The Bookshelf

Isa Arsén’s debut novel ‘Shoot the Moon’ blurs the line between historical fiction and sci-fi

Author Isa Arsén didn’t set out to ride the wave generated by Christopher Nolan’s Oppenheimer with her debut novel Shoot the Moon (Oct. 10, Putnam), but the timing is opportune.

An audio engineer by trade, Arsén has written short stories, novellas and interactive stories. Her first novel tells the story of Annie, a lonely, brilliant woman who becomes a NASA scientist working on the moon landing, and whose unquenchable curiosity leads her to an incredible discovery. The book travels in time and space throughout Annie’s life: the 1940s, ‘50s and ‘60s; Santa Fe, Albuquerque, San Antonio, Houston and Marfa. Setting the book partially in New Mexico was a “no-brainer,” Arsén tells SFR—her grandparents lived in Albuquerque, and she spent summers visiting New Mexico.

In the book, Annie grows up in Santa Fe while her father works on the Manhattan Project in Los Alamos, and the effect his mysterious, annihilating guilt has on his daughter haunts her throughout the arc of the story. Shoot the Moon’s earliest iterations were inspired by letters written to Galileo during his time, and Arsén originally thought she wanted to write about someone working on the moon landing who was in contact with the renowned astronomer for a story spanning continents and centuries. But as she developed the story, she realized it needed to be more internal than epic. Sticking with the idea of the moon landing and a time-slip element, Shoot the Moon was born.

“It grew its own legs and I was just running after it trying to write it down before it got away from me,” Arsén says.

Of course, writing a historical novel about a NASA scientist comes with its fair share of research. For Arsén, this was half the fun.

“[One day I was] looking at womenswear from the 1960s, and [the next I was] researching the specs of the lunar landing module,” she says. “There were so many places where it turned into a total rabbit hole.”

To make sense of it all, Arsén read up on Einstein and rocket scientist Mary Sherman Morgan. She pored over drawings and handwritten equations from the “incredibly well-kept” NASA archives to learn about the Apollo missions. As true to life as it stays, however, Shoot the Moon blurs the line between historical fiction and sci-fi in a tonal shift that sneaks up on the reader. This genre-bending is true to form for Arsén, who gravitates towards sci-fi that “lets itself be hand-wavy.”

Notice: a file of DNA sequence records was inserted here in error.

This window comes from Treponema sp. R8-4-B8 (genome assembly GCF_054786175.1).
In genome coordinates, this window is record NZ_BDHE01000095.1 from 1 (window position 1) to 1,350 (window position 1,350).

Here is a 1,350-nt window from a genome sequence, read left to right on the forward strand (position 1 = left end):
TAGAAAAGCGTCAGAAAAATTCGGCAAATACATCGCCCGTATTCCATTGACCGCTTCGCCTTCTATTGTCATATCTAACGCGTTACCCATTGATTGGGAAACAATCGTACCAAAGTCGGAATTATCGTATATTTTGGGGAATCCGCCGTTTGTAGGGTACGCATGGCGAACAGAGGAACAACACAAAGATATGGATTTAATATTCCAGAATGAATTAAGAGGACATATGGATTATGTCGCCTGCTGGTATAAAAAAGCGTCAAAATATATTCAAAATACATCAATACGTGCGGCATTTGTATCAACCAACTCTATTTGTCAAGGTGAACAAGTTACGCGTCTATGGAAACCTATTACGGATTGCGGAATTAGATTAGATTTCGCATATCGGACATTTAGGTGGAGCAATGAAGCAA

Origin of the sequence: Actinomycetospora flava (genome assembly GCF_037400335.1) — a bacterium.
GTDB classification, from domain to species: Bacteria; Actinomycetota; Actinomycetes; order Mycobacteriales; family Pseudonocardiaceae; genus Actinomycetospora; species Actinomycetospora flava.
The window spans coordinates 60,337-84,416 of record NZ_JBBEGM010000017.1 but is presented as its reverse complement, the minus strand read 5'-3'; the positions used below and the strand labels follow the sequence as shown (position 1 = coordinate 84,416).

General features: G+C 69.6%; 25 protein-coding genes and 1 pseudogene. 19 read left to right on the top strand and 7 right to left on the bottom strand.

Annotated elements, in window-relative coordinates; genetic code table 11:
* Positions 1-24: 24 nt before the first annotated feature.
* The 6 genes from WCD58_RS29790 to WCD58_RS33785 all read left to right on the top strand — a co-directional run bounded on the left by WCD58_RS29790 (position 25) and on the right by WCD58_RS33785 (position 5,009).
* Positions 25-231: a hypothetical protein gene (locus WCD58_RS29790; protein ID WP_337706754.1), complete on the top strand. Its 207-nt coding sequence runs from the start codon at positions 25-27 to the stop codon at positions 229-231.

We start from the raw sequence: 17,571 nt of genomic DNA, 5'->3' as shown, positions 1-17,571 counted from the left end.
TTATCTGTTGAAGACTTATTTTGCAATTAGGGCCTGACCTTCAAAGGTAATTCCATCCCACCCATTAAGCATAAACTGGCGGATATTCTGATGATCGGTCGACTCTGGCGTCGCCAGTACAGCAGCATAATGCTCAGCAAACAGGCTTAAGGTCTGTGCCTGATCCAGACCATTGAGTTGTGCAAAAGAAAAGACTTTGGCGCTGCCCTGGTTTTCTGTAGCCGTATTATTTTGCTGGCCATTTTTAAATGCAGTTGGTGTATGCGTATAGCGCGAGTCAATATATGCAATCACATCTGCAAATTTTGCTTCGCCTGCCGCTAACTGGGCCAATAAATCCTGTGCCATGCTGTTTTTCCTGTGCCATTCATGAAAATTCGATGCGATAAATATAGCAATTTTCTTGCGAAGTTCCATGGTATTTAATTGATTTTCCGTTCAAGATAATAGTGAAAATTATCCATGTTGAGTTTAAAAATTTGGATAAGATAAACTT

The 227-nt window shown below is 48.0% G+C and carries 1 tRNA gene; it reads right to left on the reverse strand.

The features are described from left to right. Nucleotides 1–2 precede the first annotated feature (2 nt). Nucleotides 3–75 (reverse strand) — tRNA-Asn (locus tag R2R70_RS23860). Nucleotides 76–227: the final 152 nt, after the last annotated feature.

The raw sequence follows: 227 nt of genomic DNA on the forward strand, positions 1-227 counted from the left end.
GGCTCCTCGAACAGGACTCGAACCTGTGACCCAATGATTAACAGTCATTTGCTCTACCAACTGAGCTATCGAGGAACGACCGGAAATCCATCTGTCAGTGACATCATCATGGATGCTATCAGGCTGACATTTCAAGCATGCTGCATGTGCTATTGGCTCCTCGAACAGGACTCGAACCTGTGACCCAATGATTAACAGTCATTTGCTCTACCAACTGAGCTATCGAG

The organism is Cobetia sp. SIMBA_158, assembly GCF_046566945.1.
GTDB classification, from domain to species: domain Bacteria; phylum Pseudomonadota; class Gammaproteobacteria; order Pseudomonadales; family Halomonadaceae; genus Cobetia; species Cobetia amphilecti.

“I love when sci-fi uses the science element to communicate something about the human experience,” she explains.

That, she continues, guided her to focus on Annie’s internal world while using the sci-fi element to explore themes of memory repression and self-discovery. Some might read this self-described “hand-waviness” as plot holes (she’s hand-wavy, too, towards Annie’s untroubled bisexuality in 1950s and ‘60s Texas), but Arsén doesn’t see it that way.

“It’s a little bit of column A and it’s a little bit of column B,” she says. “I wanted it to feel authentic, but at the same time I didn’t want it to be something like The Martian, where you get everything explained to you and that’s the draw of the book.”

Arsén’s sensuous, cinematic style owes much to her background in audio engineering. She’s a big film buff and initially wanted to go into scoring before she realized she didn’t want to work in Hollywood and pivoted into audio engineering.

“The principles that come with writing music are inextricable from the way that I approach reading and writing,” she says. “Everything moves through my inner ear and my inner eye, like I’m directing little movies to myself—I can see the blocking, I can hear the dialogue, I’m building the soundscape.”

The film lingo parallels are apt; Arsén didn’t plan for her novel to come out right after the infamous summer of Barbenheimer, but it’s a happy coincidence.

“I loved Oppenheimer and I was very pleased with how it all came together,” she says of her release.

Asked about that film’s controversial reception, particularly in New Mexico, Arsén notes that, “Existence is a complicated thing, and we live in a country that I think has a lot of complex layers to its history—there’s beautiful stuff, there’s really ugly stuff and I think the most authentic thing that we can do as storytellers is to make space for everybody to tell the stories that are authentic to them.”

All the same, both Oppenheimer and Shoot the Moon raise big questions about the tension between scientific curiosity and social responsibility.

“I think there’s always going to be a middle of the Venn diagram between those two,” she says, “and there’s always going to be opposing feelings between those two,” she says.

Ultimately, what Arsén hopes readers take away is the importance of time.

“We’re living in an age where resources are becoming scarce—the planet is developing in a direction that we’ve had a very heavy hand in causing, and time, I think, is one of the only resources that is untouchable: we can’t mine it, we can’t refine it, we can’t optimize it,” she says. “It’s just happening to us, and it is very important that we all stop and take stock of what we’re doing with this pocket of magic that we have.”

Isa Arsén: Shoot the Moon Reading: 4 pm Sunday, Oct. 22. Free. Collected Works Bookstore & Coffeehouse, 202 Galisteo St., (505) 988-4226

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